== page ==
But could they manage the same trick a second time? The answer is a qualified ‘yes’. As the boys move away from home, graduate to a snazzy new studio and face the emotional peaks and troughs of mature childhood, the laugh level remains agreeably high. Guest stars, including slimy rock ’n’

roll manager Christopher Walken and - a gamely self-satirising Kim Basinger

as Garth’s (l) ultra babe ladyfriend lloney llornée, do their stuff to likeable effect, while the increased proportion of multi-media parody takes in everything from Oliver Stone

l 5‘s ; . fu flicks.

The central plot device, in which our cable access commandos mount an

open-air rock festival (Waynestock, if

you will) in their home town, recruiting

I Sarf london roadie Del (Ralph Brown, Withnail And l’s Camberwell Carrot

. vendor) expressly for the purpose, also

i does sturdy service. Really, the only

5 thing wrong with W2 is that it’s a

I sequel. Familiarity may be a comic

l handicap, yet even if the chuckles are

l those of recognition, chuckles they

' are nonetheless. It’s schwing-time

again. (Trevor Johnston)

.5 Wayne’s World 2 (PG) (Stephen Suriik,

f US, 1993) Mike Myers, Dana Carvey,

Tia Carerre. From Fri 4. General release.

cod-seriousness to badly-dubbed kung '

‘the laugh level remains

agreeably high’

_ MRS nouerrtns

Robin Williams is improving as an actor; but he can’t be topped as a

performer. This distinction between creating a separate character and letting rip with crowd-pleasing banter

- is perhaps the reason why so many of his roles have a clear duality: The Fisher King’s Parry as cleaned-up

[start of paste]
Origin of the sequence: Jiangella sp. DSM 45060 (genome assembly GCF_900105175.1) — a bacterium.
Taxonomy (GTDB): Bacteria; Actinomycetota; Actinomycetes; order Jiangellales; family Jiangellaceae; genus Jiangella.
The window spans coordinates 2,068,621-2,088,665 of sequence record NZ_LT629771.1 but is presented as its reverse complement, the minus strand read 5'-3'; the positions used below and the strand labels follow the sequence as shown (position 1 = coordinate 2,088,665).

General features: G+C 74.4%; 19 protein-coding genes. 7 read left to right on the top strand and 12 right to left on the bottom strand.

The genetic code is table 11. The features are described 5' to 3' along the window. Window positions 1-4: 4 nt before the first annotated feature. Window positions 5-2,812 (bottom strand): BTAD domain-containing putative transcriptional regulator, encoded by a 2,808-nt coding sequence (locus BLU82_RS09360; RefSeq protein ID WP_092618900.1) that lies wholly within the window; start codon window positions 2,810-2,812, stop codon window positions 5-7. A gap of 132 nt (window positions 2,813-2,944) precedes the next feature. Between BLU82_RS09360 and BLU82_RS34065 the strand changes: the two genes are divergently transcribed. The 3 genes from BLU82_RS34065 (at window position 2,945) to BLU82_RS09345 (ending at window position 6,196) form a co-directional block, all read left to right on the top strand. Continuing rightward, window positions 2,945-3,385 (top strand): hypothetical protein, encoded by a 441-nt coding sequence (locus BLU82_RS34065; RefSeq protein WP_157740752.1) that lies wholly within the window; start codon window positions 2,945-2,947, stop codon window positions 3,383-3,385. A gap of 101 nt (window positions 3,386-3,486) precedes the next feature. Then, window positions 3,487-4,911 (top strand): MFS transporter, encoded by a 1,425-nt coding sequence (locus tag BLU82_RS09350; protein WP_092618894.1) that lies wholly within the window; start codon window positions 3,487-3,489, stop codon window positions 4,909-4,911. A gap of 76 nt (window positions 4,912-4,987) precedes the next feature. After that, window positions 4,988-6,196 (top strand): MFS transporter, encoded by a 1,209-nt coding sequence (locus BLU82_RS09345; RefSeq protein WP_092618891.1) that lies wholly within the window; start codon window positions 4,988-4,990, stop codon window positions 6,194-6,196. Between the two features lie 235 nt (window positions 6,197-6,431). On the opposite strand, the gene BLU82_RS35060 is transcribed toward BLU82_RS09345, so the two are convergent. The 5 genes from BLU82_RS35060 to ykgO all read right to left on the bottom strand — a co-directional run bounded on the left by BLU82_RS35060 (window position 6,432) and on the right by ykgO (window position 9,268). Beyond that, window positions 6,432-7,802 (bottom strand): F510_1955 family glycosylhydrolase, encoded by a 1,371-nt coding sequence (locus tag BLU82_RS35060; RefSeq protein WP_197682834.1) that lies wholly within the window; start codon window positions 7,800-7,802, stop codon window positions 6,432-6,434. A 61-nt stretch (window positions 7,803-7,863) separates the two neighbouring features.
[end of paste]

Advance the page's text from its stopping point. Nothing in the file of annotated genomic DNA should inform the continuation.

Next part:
' professor of medieval history and mad vagrant, llook’s dull Peter Banning and

childish Peter Pan, and now estranged husband Daniel llillard and nanny-in-

drag Mrs Doubtfire.

In this latest burst of comic genius, Williams is an out-of-work voiceover actor who is granted once-a-week access to his three kids when his marriage with Miranda (Sally Field)

: breaks down. Desperately addicted to ; his children, Daniel drops in on his

l .spnnsvn‘cil by BACARDI BLACK

make-up artist brother and, after a prosthetics work-over, he is able to con his wife into accepting him as her new housekeeper - albeit in the disguised role of formidable sexagenarian Mrs Doubtfire, who wisecracks left, right and centre in a curiously Aberdonlan accent. flow, he’s able to spend extended time with his offspring, while also trying to throw the odd spanner in the romantic works of Miranda and her new boyfriend Stu (Pierce Brosnan).

Fields may at times be reduced to Williams’s straight-woman, but Brosnan is perfect as the British male bimbo (is it surprising that Miranda, an interior designer, prefers the

« \ 2’ surface gloss of Stu to the quirky depths of Daniel?). In the end, this is undoubtedly Williams’s movie and he holds everyone - kids and adults alike - in the palm of his hand. Mrs Doubtfire is also one of those rare

at several ages: unlike many divorce plots, this one takes into consideration the feelings of the kids as well as the parents, while Williams’s quips are sufficiently saucy to cause an outbreak of the giggles in the older members of the audience. Far more entertaining than Tootsie, Mrs Doubtfire uses its man-as-woman narrative to better effect and squeezes out every ounce of its comic potential. (Alan Morrison)

Mrs Doubtfire (12) (Chris Columbus, US; 1993) Robin Williams, Sally Field,

General release.

cinema treats that is perfectly pitched

Pierce Brosnan. 125 mins. From Fri 28.

‘this is undoubtedly

Williams’s movie and he holds everyone - kids and adults alike - in the palm of his hand’